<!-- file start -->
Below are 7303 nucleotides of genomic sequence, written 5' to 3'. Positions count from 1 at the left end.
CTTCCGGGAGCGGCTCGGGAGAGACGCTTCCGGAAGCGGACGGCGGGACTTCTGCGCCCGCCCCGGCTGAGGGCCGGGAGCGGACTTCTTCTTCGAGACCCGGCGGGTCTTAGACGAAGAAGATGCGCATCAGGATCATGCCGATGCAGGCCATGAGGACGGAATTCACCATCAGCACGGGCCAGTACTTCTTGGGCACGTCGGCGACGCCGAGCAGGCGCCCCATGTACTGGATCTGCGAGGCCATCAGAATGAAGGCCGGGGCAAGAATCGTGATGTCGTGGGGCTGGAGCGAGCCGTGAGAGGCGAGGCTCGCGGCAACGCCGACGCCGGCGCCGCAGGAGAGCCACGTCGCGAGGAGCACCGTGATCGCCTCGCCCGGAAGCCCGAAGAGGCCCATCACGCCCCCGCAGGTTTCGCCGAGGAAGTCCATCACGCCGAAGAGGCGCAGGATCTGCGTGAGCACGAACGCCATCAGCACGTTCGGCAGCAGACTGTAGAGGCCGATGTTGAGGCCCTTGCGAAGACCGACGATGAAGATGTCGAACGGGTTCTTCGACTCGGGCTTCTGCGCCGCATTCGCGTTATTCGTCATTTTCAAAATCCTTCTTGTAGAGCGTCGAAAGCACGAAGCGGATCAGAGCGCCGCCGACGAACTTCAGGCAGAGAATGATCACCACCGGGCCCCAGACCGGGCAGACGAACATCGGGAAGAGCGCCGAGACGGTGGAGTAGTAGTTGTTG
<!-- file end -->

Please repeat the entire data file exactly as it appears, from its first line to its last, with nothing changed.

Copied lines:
Below are 7303 nucleotides of genomic sequence, written 5' to 3'. Positions count from 1 at the left end.
CTTCCGGGAGCGGCTCGGGAGAGACGCTTCCGGAAGCGGACGGCGGGACTTCTGCGCCCGCCCCGGCTGAGGGCCGGGAGCGGACTTCTTCTTCGAGACCCGGCGGGTCTTAGACGAAGAAGATGCGCATCAGGATCATGCCGATGCAGGCCATGAGGACGGAATTCACCATCAGCACGGGCCAGTACTTCTTGGGCACGTCGGCGACGCCGAGCAGGCGCCCCATGTACTGGATCTGCGAGGCCATCAGAATGAAGGCCGGGGCAAGAATCGTGATGTCGTGGGGCTGGAGCGAGCCGTGAGAGGCGAGGCTCGCGGCAACGCCGACGCCGGCGCCGCAGGAGAGCCACGTCGCGAGGAGCACCGTGATCGCCTCGCCCGGAAGCCCGAAGAGGCCCATCACGCCCCCGCAGGTTTCGCCGAGGAAGTCCATCACGCCGAAGAGGCGCAGGATCTGCGTGAGCACGAACGCCATCAGCACGTTCGGCAGCAGACTGTAGAGGCCGATGTTGAGGCCCTTGCGAAGACCGACGATGAAGATGTCGAACGGGTTCTTCGACTCGGGCTTCTGCGCCGCATTCGCGTTATTCGTCATTTTCAAAATCCTTCTTGTAGAGCGTCGAAAGCACGAAGCGGATCAGAGCGCCGCCGACGAACTTCAGGCAGAGAATGATCACCACCGGGCCCCAGACCGGGCAGACGAACATCGGGAAGAGCGCCGAGACGGTGGAGTAGTAGTTGTTG